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  • Silence shared in words

  • present

  • Heart to Heart Talks

  • I don’t think anybody has spoken

  • really spontaneously the way I am speaking

  • And I was not aware

  • that my spontaneity

  • would have such a tremendous effect on people

  • I am not an orator; I have never been

  • trained for oratory

  • I am just talking the way I talk

  • when you see me personally

  • I don t see any difference

  • But one man who was the first to introduce me to the West

  • Aubrey Menen

  • He is an Anglo-lndian journalist

  • but he lives in England

  • a very famous journalist, one of the topmost

  • He was the first man to introduce me to the West.

  • He wrote the first book which mentioned me.

  • The book’s name is The New Mystics.

  • Not only did he mention me, he has my picture on the cover.

  • I could not believe what he had written about me.

  • He wrote that he has heard the greatest orators of this century

  • Winston Churchill, Adolf Hitler, Jawaharlal Nehru,

  • President Kennedyhe has listened to all these people,

  • sitting very closely, in the front row, because he was a top journalist.

  • And he says that he was never influenced by anybody

  • the way he was influenced by me.

  • I could not believe my eyes.

  • I said, “What is this man talking about? Adolf Hitler was a great orator,

  • Kennedy was a great orator, Jawaharlal was a great orator,

  • Winston Churchill was a great orator;

  • and he is comparing me, who is not an orator at all,

  • What has impressed him?

  • He says,

  • What has impressed me is

  • I could see simply that this man is absolutely unprepared.

  • He does not know what he is going to say next,

  • but somehow even, thing falls in line.

  • His sentences are small, conversational,

  • as if he is talking man to man,

  • not to a crowd.”

  • When you are talking to a crowd,

  • you are talking to the walls:

  • you are not human in your talk.

  • Winston Churchill said that

  • when he started talking

  • and became

  • an orator,

  • he was very nervous.

  • Later he said, truthfully, he was still nervous

  • when he stood on the podium;

  • he still felt the same first nervousness he had felt sixty years before.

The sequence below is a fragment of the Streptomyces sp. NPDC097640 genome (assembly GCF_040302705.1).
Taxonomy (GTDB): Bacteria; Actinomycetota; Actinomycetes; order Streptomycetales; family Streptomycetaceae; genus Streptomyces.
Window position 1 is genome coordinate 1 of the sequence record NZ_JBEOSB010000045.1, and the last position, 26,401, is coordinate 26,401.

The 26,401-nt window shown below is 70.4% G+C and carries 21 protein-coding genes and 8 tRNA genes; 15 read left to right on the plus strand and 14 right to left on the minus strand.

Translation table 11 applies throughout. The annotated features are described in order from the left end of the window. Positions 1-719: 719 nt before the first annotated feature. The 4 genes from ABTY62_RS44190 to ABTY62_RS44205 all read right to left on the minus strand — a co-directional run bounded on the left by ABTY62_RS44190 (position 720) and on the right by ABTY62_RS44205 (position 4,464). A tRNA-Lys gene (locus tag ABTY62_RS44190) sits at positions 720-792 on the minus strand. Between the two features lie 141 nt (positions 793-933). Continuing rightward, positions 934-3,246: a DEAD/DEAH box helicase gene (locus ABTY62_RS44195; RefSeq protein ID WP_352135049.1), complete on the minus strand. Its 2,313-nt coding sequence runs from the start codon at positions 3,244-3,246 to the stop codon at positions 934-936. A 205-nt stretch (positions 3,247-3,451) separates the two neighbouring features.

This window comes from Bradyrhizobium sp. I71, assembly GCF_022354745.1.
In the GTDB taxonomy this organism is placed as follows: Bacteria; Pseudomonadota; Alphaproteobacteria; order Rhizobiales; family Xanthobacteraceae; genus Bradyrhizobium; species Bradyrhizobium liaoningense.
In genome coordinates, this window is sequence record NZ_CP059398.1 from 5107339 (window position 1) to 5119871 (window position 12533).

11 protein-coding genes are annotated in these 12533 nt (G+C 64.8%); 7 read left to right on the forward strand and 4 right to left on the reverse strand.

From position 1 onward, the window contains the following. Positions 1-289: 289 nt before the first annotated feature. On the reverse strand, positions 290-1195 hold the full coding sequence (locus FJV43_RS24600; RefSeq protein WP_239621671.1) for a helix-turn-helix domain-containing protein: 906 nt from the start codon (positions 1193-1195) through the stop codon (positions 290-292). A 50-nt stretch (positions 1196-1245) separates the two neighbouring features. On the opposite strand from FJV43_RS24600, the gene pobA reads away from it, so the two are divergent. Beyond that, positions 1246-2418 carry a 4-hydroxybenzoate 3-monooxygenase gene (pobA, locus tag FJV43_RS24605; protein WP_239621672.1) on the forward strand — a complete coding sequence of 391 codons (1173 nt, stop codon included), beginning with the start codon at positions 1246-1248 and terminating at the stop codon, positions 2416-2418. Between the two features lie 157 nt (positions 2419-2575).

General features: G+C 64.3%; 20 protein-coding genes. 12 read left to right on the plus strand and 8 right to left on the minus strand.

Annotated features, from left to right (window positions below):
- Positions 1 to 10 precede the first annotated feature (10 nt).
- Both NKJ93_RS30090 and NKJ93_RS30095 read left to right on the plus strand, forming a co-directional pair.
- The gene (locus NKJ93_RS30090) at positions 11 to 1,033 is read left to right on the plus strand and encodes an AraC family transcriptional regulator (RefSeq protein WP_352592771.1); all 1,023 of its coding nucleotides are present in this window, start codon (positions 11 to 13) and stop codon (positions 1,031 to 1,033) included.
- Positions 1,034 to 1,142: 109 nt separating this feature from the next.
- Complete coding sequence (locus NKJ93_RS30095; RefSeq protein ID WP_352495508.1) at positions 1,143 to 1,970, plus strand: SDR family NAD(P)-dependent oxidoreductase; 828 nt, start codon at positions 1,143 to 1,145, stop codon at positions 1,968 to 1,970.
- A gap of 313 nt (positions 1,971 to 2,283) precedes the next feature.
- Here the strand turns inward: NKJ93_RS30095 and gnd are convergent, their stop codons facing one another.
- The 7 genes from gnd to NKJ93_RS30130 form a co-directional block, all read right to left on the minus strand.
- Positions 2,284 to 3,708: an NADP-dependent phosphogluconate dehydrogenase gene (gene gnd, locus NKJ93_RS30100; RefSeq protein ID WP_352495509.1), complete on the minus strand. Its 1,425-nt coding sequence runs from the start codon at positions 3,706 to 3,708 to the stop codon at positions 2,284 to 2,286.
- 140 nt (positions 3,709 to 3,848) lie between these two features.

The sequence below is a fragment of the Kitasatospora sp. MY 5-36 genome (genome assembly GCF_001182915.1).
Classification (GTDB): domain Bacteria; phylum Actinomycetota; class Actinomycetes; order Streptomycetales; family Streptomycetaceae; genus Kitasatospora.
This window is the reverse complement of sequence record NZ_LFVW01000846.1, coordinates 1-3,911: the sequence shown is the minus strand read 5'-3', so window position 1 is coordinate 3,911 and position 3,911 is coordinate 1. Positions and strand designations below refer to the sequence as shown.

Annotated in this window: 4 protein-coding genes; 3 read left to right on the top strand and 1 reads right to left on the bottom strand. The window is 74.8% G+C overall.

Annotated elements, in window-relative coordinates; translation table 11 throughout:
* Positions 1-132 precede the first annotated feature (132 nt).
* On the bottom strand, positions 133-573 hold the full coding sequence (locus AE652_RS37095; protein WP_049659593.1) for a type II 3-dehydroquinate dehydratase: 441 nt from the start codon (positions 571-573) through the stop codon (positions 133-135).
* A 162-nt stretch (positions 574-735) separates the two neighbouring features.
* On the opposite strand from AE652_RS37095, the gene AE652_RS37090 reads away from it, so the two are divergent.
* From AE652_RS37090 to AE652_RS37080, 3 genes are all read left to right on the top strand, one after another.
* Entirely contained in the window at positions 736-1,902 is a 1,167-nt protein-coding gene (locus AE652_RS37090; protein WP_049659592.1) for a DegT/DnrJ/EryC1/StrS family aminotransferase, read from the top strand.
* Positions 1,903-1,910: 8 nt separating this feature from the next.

• But the same trick always helped.

  • And what was his trick? This must be the trick of many

  • great orators. He says, “the first thing that I

  • repeat in my mind is that all these people are idiots;

  • you need not be afraid of them.

  • And once

  • I settle it in my mind that these are all idiots, then I start speaking.

  • Who is afraid of idiots?

  • And then one word leads to another

  • and then gathers momentum;

  • then one is just

  • going like a computer.”

  • All your great orators

  • are just

  • repeating speeches

  • already written

  • by their secretaries.

  • Jawaharlal’s secretary, told me that all his speeches were written by him.

  • Not only has he told me, he has written in his memoirs

  • that all those great speeches that Jawaharlal was famous for

  • were written by him.

  • And before going,

  • Jawaharlal would have a look

  • at the speech,

  • and figure out

  • how he was going to manage it.

  • But

  • with me it is a totally different matter.

  • You are not idiots.

  • I am speaking to people

  • who are potentially enlightened beings;

  • I am speaking with immense respect

  • and love.

  • And I have never felt any kind of nervousness because

  • I am not an orator,

  • I am just

  • conversing with you.

  • Hence, many times it is bound to happen:

  • I will tell only half a story,

  • and then,

  • wherever the wind blows,

  • my cloud starts moving.

  • I have never made any effort

  • that things should be otherwise.

  • I want to remain absolutely spontaneous.

  • And I want you also to hear me spontaneously.

  • In the same way I don’t know what I am going to say,

  • you should also be

  • in that emptiness

  • where you don’t know what you are going to hear.

  • Then there is a possibility

  • of a transmission

  • of something which is not in the words

  • but follows the words like a shadow

  • or an aroma.

  • Then the word will be there;

  • you will hear the word,

  • but the fragrance, the shadow,

  • will enter your being

  • and will stir your heart.

  • My whole effort is not to convince your intellect:

  • It is to have a little love affair with your heart.

  • These are heart-to-heart talks,

  • not oratory:

  • Not great

  • lectures,

  • but just simple, human talks.

  • So forgive me,

  • I am going to remain the same way

  • but you can always

  • remind me

  • that I have left something out in the middle.

  • I can always complete it.

  • I would love to complete it but what can I do?

  • There is so much to sayand nothing to say.

  • You can understand my problem:

  • so much to say

  • that even if I go on for lives

  • it will still be there

  • and nothing to say,

  • because that which I want to give to you

  • is not something which can be said.

  • I am living in this dilemma

  • but trying

  • for some middle way;

  • and

  • I have the feeling I have found the middle way.

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Silence shared in words

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A2 UK osho winston churchill churchill winston written journalist

OSHO: Heart to Heart Talks

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    Buddhima Xue posted on 2014/08/27
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